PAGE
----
His life was turned upside down in the space of a few weeks, as a search for a suitable bone marrow donor was conducted. Fortunately one of his cousins was an almost perfect match. He had the operation and it was a success. However, he was very ill for several years while he recovered from the various side effects. Just he was recovering, a bout of Meningitis laid him low once more and his health never fully recovered.

As he gradually regained his strength, he started to do a bit of work for Black Pepper Publishing, helping them with their computing needs and editing books. He continued to work on other writing projects of his own on nanotechnology, futurology and spirituality and had many friends around Fitzroy. He became a very well known character around Fitzroy, especially along Brunswick Street. He was often to be seen playing pool with Craig Baker from Fetish at the Evelyn, or dancing upstairs at Bar Open. He gave and attended lectures on nanotechnology and transhumanism. If there was something cool going on in Fitzroy, there was always a good chance Avatar would be there, talking about something fascinating to whoever cared to listen. A daily coffee club developed in Brunswick Street where up to a dozen people would gather for coffee most mornings. Lively conversation would ensue that often until well into the afternoon, as people came and went, and came back again for more. Avatar never ran out of things to say.

Avatar Polymorph with his sister Vanessa and her husband Craig

Always a free thinker and way ahead of his time, he had his own view of the world. In his own words:

I was a science fiction kid from an early stage. I was into comics, revolutionary politics, sexual and societal revolutionary theory and worldscaping from the age of four on... I have always had an intense interest in history and spirituality. Until I read Drexler and Tipler I was searching for an underlying connective explanation for our current phenomenological/ontological reality. As a teenager my friends and I speculated about cosmic engineering. We read the standards like Sagan and Dyson.

I believed in extropian-allied notions of understanding the universal laws around us as systems operation mechanisms of one universe within a multiverse from around the age of six. At about the age of four I remember having an intense yearning to get the hypothetical fusion reactors described in Look and Learn books moving!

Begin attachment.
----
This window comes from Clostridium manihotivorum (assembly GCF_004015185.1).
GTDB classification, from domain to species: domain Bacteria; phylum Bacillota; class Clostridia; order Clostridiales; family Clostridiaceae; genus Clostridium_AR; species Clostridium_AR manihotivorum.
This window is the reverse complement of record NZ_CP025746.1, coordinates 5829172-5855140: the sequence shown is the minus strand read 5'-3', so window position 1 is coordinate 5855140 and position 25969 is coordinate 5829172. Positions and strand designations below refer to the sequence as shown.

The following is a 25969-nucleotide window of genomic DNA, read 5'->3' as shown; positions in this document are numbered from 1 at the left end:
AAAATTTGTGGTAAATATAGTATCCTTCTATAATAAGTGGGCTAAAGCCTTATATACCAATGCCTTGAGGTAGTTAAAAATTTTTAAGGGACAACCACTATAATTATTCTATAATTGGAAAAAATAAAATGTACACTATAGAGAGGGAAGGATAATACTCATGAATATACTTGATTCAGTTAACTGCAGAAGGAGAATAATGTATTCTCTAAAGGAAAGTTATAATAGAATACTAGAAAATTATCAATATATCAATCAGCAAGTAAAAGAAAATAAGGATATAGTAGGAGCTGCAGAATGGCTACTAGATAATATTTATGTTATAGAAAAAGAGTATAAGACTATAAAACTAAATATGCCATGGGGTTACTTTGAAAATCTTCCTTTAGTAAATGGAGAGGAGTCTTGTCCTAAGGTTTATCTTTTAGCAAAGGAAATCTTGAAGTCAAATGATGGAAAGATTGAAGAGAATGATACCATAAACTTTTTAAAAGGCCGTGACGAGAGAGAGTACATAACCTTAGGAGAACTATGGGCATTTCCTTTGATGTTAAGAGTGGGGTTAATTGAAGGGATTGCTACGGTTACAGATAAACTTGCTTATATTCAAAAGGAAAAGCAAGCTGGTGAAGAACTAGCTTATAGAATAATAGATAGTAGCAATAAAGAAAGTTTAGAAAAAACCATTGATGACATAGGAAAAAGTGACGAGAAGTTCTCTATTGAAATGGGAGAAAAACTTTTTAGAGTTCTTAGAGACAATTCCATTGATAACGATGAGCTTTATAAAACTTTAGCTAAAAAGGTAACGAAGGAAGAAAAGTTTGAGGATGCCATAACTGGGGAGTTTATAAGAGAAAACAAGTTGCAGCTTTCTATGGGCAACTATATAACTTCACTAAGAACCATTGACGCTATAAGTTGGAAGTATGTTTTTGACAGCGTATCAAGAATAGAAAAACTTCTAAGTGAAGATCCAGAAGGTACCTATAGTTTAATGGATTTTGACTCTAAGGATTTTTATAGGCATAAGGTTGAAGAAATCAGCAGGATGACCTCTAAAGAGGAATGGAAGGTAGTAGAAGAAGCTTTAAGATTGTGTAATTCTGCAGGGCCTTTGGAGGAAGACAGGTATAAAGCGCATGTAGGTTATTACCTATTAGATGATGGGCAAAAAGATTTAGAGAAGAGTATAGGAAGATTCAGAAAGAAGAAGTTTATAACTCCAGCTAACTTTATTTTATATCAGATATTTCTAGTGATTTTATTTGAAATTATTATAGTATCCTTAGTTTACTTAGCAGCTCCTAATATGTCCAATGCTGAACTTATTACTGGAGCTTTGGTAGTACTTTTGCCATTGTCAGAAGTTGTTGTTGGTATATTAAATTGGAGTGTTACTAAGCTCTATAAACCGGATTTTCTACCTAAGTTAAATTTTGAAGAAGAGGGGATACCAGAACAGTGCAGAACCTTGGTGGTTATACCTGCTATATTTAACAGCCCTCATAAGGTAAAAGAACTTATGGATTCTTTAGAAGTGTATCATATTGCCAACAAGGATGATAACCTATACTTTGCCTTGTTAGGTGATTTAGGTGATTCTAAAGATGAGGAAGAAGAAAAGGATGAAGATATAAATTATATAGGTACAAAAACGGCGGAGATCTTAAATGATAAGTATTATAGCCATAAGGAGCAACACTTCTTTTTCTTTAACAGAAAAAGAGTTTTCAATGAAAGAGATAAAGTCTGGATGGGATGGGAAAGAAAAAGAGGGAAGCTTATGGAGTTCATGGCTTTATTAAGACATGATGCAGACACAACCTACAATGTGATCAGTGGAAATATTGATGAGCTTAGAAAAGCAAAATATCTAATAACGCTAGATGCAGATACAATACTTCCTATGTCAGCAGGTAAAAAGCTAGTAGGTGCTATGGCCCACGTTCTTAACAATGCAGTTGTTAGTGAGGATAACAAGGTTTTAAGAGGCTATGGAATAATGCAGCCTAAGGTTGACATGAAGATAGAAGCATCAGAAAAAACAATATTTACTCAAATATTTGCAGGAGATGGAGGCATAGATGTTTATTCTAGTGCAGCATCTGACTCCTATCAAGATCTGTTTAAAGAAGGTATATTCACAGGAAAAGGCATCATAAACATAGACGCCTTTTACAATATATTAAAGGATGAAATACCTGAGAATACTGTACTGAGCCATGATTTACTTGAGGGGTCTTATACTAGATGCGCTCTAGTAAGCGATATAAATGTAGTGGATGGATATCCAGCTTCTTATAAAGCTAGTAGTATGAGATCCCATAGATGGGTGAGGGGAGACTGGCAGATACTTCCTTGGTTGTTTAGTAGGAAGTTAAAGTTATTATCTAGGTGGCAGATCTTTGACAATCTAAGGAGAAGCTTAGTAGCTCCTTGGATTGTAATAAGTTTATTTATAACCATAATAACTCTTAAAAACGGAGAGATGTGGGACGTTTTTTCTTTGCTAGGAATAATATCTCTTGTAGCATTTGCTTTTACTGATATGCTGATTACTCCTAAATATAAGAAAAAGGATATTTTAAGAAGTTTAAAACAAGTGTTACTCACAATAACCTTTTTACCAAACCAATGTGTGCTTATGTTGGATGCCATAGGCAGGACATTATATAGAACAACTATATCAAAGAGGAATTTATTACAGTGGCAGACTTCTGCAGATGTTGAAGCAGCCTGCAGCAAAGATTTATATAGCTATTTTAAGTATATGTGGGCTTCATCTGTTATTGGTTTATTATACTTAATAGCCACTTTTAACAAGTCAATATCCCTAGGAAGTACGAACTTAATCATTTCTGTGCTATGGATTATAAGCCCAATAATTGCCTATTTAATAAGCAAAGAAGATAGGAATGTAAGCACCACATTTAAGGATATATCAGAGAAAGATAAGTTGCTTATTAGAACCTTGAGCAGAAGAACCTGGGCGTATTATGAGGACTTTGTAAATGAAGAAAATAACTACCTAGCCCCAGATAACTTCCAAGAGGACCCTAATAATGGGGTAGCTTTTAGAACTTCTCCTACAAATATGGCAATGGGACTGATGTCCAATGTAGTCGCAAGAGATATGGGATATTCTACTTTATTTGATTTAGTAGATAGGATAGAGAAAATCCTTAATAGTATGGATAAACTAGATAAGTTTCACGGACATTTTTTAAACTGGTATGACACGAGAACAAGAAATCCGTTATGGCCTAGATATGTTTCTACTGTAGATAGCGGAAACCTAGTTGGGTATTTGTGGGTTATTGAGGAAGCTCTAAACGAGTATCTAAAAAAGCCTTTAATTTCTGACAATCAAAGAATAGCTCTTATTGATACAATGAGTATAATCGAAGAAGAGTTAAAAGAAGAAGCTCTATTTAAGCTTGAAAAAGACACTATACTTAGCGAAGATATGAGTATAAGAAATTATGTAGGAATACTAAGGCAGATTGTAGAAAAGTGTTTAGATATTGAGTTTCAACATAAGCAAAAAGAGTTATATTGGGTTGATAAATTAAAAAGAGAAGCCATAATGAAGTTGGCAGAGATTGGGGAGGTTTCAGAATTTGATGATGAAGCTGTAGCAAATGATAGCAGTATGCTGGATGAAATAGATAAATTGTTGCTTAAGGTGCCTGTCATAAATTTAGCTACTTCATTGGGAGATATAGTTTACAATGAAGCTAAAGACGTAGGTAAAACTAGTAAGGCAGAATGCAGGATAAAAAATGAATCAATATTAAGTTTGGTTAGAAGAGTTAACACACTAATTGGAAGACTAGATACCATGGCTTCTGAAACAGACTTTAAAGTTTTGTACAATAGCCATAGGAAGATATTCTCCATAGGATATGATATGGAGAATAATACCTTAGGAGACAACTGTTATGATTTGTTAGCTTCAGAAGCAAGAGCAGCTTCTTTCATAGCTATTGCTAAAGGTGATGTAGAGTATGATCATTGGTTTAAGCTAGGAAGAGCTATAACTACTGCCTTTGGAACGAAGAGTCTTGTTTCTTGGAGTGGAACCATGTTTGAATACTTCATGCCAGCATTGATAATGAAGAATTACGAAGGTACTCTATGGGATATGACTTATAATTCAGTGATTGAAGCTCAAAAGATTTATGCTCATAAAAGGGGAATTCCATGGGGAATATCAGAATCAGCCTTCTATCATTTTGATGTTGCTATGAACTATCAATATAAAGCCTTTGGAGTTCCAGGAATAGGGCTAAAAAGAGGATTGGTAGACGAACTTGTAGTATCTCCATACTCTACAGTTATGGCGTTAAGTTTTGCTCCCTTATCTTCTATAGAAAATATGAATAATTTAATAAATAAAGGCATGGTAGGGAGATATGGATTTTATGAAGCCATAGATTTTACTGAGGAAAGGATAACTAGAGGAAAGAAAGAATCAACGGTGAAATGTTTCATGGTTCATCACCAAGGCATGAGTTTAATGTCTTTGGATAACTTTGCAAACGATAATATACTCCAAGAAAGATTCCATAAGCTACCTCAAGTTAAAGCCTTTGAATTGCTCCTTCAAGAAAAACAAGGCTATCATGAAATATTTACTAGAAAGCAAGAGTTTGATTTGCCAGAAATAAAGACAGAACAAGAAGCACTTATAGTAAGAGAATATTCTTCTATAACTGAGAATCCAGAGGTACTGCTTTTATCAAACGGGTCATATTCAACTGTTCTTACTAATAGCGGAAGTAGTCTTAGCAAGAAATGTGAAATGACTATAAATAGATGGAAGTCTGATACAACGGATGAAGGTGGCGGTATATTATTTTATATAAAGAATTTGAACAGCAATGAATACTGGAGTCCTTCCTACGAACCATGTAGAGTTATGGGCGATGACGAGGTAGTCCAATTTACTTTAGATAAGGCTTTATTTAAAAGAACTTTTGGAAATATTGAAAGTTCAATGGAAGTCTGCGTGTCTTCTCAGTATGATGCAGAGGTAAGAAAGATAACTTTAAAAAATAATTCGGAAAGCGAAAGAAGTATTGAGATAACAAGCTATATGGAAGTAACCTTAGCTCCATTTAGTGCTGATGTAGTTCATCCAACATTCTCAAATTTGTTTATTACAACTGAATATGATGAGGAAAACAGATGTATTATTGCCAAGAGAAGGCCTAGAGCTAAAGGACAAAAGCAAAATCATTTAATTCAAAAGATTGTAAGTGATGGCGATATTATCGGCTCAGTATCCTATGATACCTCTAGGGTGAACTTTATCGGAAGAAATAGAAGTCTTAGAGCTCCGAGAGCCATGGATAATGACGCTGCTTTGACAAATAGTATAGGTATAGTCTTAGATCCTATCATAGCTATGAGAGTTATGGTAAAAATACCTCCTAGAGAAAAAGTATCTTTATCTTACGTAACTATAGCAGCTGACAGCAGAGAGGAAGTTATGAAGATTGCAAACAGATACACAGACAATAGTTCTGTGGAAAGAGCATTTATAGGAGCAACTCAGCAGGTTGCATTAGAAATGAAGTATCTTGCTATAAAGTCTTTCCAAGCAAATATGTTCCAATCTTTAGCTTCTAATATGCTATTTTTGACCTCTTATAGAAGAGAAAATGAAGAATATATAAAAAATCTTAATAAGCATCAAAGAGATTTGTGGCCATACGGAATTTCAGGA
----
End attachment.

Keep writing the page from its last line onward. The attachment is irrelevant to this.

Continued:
I’ve also written a few articles on the Singularity and related issues, spoken on the radio a few times about it and put out several thousand posters (mostly related to timeframes for youth-treatments and self-replicating nanotech assemblers). Things became a lot easier after Damien Broderick published The Spike. I even had a demonstration in favor of making telomere therapies or other treatments towards immortality freely available to all who requested such...

Avatar Polymorph (Star A Star) ceased transmission in this particular plane of the multiverse in September 2015. He died quietly at home from natural causes. His memorial service was attended by many members of Fitzroyalty, poets, artists, writers, family and friends.

Black Pepper Eulogy for Avatar Polymorph
Shrine of Remembrance Melbourne
8th October, 2015.

Spoken by Kevin Pearson.

Many of you are aware of Avatar Polymorph’s  intimate association with Black Pepper Publishing. Under his earlier name Nicolas Playford, he was the first author Black Pepper published. His short story collection The Prisoner Gains a Blurred Skin was well received. He later went on to work for us as an assistant. It was his skills which executed the cover designs of Hannah that appear on most of our books. He was also the originator of our website and until recent times maintained it. He set up the PayPal account that allows our online sales. He was central to our creative endeavour. More than that he was a close friend, conversationalist and advocate for the rights of authors and of small presses. Our long conversations were often of ancient history, the origins and migrations of humankind, political philosophy and economics. In recent years he was increasingly enraged about the increasing disparity between the mega-rich and the poor. He was honest as the day is long. Those who speak about him today will salute his high intelligence. It had, however, a gaping hole. No matter how hard he tried, he could not understand Australian Rules Football. Even the scoring system was beyond him. He could applaud a great play but then would need it explained. (He could play a mean hand of snooker though.)

In 2006, Avatar gave me an idea for a poem (At The Seance) and for my book The Apparition at Large where it appears dedicated to him. I have extended it to include this last stanza.

Although no letters on the ouija board,
however forces move the alphabet,
can spell out the person we have heard
in words like his, or how his lips had moved,
in saying things we instantly believed
now we are gathered here, a little crowd,
we say to each other, we will not forget.

In the June (2017) issue of Trouble Mag an article called  THE END OF DIVERSITY? by Avatar, was published posthumously.

To read the article go to: